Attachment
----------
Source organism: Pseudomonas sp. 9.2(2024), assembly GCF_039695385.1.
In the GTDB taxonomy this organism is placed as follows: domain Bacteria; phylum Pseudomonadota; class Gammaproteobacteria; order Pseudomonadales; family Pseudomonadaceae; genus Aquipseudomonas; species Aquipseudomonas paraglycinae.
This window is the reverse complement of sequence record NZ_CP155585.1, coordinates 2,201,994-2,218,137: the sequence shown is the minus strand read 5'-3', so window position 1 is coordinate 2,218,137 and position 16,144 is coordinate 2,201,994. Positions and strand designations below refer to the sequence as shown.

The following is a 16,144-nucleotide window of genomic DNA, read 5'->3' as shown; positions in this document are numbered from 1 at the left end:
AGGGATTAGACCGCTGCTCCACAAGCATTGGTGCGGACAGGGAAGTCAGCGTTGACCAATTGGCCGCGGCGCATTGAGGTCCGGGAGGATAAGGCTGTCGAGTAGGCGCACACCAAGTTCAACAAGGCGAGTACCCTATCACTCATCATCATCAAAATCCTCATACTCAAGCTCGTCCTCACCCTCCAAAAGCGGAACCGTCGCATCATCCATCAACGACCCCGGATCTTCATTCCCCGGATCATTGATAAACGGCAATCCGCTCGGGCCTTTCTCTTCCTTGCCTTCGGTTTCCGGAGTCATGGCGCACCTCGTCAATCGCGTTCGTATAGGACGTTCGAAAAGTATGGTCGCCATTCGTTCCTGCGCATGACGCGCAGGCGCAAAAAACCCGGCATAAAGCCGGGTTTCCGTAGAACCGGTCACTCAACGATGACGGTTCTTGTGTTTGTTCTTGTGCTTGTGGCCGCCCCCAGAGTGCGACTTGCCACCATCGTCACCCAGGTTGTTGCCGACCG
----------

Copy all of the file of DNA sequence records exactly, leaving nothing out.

Source organism: Pseudomonas sp. 9.2(2024), assembly GCF_039695385.1.
In the GTDB taxonomy this organism is placed as follows: domain Bacteria; phylum Pseudomonadota; class Gammaproteobacteria; order Pseudomonadales; family Pseudomonadaceae; genus Aquipseudomonas; species Aquipseudomonas paraglycinae.
This window is the reverse complement of sequence record NZ_CP155585.1, coordinates 2,201,994-2,218,137: the sequence shown is the minus strand read 5'-3', so window position 1 is coordinate 2,218,137 and position 16,144 is coordinate 2,201,994. Positions and strand designations below refer to the sequence as shown.

The following is a 16,144-nucleotide window of genomic DNA, read 5'->3' as shown; positions in this document are numbered from 1 at the left end:
AGGGATTAGACCGCTGCTCCACAAGCATTGGTGCGGACAGGGAAGTCAGCGTTGACCAATTGGCCGCGGCGCATTGAGGTCCGGGAGGATAAGGCTGTCGAGTAGGCGCACACCAAGTTCAACAAGGCGAGTACCCTATCACTCATCATCATCAAAATCCTCATACTCAAGCTCGTCCTCACCCTCCAAAAGCGGAACCGTCGCATCATCCATCAACGACCCCGGATCTTCATTCCCCGGATCATTGATAAACGGCAATCCGCTCGGGCCTTTCTCTTCCTTGCCTTCGGTTTCCGGAGTCATGGCGCACCTCGTCAATCGCGTTCGTATAGGACGTTCGAAAAGTATGGTCGCCATTCGTTCCTGCGCATGACGCGCAGGCGCAAAAAACCCGGCATAAAGCCGGGTTTCCGTAGAACCGGTCACTCAACGATGACGGTTCTTGTGTTTGTTCTTGTGCTTGTGGCCGCCCCCAGAGTGCGACTTGCCACCATCGTCACCCAGGTTGTTGCCGACCG